In an unusual positive stock-market move on merger news, shares of Teleflex Inc rose more than $6 in morning trading after the Valley Forge medical-devices maker said it has agreed to pay $1 billion in cash, or $56 a share, for fast-growing Vascular Solutions Inc., which makes heart catheters and other cardiology devices.

Shares of Vascular, based in Minneapolis, also rose, hitting the highest level in its 20-year history. But Teleflex shares rose more, implying that investors see the sale price as a profitable bargain for the buyer. Teleflex  is paying just a "narrow premium," and that's "exceedingly rare," Morgan Stanley analyst David Ryan Lewis told Teleflex management on a conference call.

"It's the right time to sell," Vascular CEO Howard Root said in a statement, because he's ready to retire after 20 years of running the company, including what he has called an exhausting legal defense against Justice Department accusations it sold medical devices for unapproved uses. Vascular and Root were vindicated of wrongdoing by a federal jury in February.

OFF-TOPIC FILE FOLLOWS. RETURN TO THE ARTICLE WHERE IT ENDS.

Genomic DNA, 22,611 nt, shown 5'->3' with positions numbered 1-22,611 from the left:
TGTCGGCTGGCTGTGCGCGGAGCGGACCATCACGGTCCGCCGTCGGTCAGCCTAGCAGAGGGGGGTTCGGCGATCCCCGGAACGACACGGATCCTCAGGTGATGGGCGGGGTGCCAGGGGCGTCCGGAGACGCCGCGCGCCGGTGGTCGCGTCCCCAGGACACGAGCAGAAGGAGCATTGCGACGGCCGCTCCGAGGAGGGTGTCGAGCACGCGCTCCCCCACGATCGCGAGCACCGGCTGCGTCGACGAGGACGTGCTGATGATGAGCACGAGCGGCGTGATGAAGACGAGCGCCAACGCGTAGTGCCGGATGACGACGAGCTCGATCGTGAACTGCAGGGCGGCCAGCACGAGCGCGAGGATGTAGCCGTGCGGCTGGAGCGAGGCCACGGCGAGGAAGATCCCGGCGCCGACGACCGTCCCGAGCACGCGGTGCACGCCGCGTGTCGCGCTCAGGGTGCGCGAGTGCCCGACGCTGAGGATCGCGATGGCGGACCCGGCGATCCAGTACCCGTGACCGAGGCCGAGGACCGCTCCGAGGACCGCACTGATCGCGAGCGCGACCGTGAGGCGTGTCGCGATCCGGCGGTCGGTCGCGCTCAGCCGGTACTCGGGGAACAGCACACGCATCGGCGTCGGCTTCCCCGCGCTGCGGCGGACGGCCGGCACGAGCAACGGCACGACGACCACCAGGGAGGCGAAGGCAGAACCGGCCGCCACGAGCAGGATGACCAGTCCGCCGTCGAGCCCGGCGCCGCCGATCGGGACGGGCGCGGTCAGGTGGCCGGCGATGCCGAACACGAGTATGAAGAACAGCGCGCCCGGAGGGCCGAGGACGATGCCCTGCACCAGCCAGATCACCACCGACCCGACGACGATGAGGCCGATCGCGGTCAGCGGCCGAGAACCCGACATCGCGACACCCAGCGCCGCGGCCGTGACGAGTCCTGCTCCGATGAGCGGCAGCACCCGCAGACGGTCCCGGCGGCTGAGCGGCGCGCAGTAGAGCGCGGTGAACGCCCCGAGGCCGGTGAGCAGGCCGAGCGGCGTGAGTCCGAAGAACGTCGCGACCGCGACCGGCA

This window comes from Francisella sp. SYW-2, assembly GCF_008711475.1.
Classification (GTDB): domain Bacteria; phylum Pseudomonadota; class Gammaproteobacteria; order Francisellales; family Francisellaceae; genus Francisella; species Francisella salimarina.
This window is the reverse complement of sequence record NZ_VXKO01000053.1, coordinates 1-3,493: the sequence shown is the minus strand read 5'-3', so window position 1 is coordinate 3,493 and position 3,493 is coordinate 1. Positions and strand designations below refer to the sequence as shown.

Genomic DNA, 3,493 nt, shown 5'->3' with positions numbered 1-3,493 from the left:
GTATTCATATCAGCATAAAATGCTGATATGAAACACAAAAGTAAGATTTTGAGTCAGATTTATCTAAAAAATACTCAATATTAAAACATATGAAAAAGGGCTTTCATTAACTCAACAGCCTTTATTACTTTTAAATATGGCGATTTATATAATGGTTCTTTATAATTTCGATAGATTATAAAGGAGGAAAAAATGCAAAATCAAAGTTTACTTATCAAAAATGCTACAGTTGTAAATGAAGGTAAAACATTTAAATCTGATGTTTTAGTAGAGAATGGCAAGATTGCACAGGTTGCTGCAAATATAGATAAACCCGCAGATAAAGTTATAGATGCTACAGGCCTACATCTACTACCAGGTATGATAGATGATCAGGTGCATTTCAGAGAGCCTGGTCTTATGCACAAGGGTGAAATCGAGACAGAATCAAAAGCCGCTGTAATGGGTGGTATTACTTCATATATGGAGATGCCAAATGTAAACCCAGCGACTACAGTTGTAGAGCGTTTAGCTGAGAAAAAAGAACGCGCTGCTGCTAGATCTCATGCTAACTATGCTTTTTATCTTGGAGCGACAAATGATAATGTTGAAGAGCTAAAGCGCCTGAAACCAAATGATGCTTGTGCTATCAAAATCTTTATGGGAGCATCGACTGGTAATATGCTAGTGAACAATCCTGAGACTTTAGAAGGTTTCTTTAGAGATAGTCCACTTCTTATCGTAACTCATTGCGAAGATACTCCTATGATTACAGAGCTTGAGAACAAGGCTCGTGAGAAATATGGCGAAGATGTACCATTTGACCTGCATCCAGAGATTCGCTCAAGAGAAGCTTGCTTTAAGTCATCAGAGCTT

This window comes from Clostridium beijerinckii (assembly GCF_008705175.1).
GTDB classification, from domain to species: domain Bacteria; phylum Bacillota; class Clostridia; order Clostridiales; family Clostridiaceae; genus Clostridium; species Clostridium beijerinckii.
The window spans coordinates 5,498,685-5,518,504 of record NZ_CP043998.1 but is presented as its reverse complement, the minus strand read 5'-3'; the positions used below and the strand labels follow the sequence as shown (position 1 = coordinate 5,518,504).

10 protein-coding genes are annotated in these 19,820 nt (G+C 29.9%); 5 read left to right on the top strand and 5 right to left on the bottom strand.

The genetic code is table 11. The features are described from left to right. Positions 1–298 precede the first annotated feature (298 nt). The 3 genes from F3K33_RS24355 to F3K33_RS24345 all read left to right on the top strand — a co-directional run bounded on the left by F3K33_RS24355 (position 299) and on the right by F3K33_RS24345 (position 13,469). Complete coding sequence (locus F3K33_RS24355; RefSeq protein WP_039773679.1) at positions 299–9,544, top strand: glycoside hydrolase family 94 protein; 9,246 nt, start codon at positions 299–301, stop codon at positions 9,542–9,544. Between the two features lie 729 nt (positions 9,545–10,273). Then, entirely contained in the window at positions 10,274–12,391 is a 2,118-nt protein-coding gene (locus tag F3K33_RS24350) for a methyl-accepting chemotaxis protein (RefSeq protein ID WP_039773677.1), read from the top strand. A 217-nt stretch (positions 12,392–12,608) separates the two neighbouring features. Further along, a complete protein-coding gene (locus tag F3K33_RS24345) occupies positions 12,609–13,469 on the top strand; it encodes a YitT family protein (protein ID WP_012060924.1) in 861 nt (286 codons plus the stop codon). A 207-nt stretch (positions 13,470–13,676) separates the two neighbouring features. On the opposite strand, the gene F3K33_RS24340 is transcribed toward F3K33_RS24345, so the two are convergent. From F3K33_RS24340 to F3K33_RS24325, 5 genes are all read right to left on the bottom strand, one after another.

Soon after the deal was announced, a Wilmington law firm, Rigrodsky & Long PA, posted a notice that it is investigating "whether Vascular Solutions’ board of directors failed to adequately shop the Company and obtain the best possible value for Vascular Solutions shareholders before entering into an agreement with Teleflex." 

Teleflex, with sales of $1.8 billion a year, said Vascular will boost profits with its rapid growth; Vascular sales are estimated at $160 million this year, up from $147 last year and $126 million the year before.  

Analyst Lewis questioned if Vascular will keep growing so fast. Vascular has a "robust R&D pipeline" of "high growth products" that will complement Teleflex's own products, CEO Benson F. Smith said in the conference call. JPMorgan will help Teleflex finance the deal.

Teleflex shares traded after 1 p.m. at $152.70, up $6.67 for the day. But the stock still trailed its September alltime high of $188.35. Shares fell in October after the company announced a product recall and the planned closing of a North Carolina factory.

CEO Smith said the deal was the latest in a string of Teleflex acquisitions helping the onetime electrical-device supplier boost its profile as a diversified medical-device maker.